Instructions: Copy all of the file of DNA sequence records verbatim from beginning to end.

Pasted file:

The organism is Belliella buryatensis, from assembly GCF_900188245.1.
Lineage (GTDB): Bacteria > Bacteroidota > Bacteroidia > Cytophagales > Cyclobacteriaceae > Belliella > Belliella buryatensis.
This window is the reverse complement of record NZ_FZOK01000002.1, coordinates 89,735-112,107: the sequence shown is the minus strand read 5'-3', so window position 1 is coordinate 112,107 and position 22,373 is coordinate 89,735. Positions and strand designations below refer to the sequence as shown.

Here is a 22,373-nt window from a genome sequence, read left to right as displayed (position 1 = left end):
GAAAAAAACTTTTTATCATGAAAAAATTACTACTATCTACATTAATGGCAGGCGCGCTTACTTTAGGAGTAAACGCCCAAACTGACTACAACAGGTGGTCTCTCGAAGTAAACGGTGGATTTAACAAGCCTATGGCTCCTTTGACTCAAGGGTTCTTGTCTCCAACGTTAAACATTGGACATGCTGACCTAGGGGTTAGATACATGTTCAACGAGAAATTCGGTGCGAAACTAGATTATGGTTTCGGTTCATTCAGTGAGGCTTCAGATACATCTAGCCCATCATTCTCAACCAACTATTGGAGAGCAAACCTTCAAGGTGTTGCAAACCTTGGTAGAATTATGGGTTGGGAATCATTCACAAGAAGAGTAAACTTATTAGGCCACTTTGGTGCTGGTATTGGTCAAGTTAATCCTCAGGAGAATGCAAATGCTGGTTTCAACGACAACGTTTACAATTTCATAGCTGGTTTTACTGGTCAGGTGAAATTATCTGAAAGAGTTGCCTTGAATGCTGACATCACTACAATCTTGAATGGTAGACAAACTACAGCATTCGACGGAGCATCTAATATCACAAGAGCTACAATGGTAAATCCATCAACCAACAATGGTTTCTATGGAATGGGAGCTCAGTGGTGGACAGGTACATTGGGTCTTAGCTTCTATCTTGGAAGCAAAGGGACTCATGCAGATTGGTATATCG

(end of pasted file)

The organism is Belliella buryatensis, from assembly GCF_900188245.1.
Lineage (GTDB): Bacteria > Bacteroidota > Bacteroidia > Cytophagales > Cyclobacteriaceae > Belliella > Belliella buryatensis.
This window is the reverse complement of record NZ_FZOK01000002.1, coordinates 89,735-112,107: the sequence shown is the minus strand read 5'-3', so window position 1 is coordinate 112,107 and position 22,373 is coordinate 89,735. Positions and strand designations below refer to the sequence as shown.

Here is a 22,373-nt window from a genome sequence, read left to right as displayed (position 1 = left end):
GAAAAAAACTTTTTATCATGAAAAAATTACTACTATCTACATTAATGGCAGGCGCGCTTACTTTAGGAGTAAACGCCCAAACTGACTACAACAGGTGGTCTCTCGAAGTAAACGGTGGATTTAACAAGCCTATGGCTCCTTTGACTCAAGGGTTCTTGTCTCCAACGTTAAACATTGGACATGCTGACCTAGGGGTTAGATACATGTTCAACGAGAAATTCGGTGCGAAACTAGATTATGGTTTCGGTTCATTCAGTGAGGCTTCAGATACATCTAGCCCATCATTCTCAACCAACTATTGGAGAGCAAACCTTCAAGGTGTTGCAAACCTTGGTAGAATTATGGGTTGGGAATCATTCACAAGAAGAGTAAACTTATTAGGCCACTTTGGTGCTGGTATTGGTCAAGTTAATCCTCAGGAGAATGCAAATGCTGGTTTCAACGACAACGTTTACAATTTCATAGCTGGTTTTACTGGTCAGGTGAAATTATCTGAAAGAGTTGCCTTGAATGCTGACATCACTACAATCTTGAATGGTAGACAAACTACAGCATTCGACGGAGCATCTAATATCACAAGAGCTACAATGGTAAATCCATCAACCAACAATGGTTTCTATGGAATGGGAGCTCAGTGGTGGACAGGTACATTGGGTCTTAGCTTCTATCTTGGAAGCAAAGGGACTCATGCAGATTGGTATATCG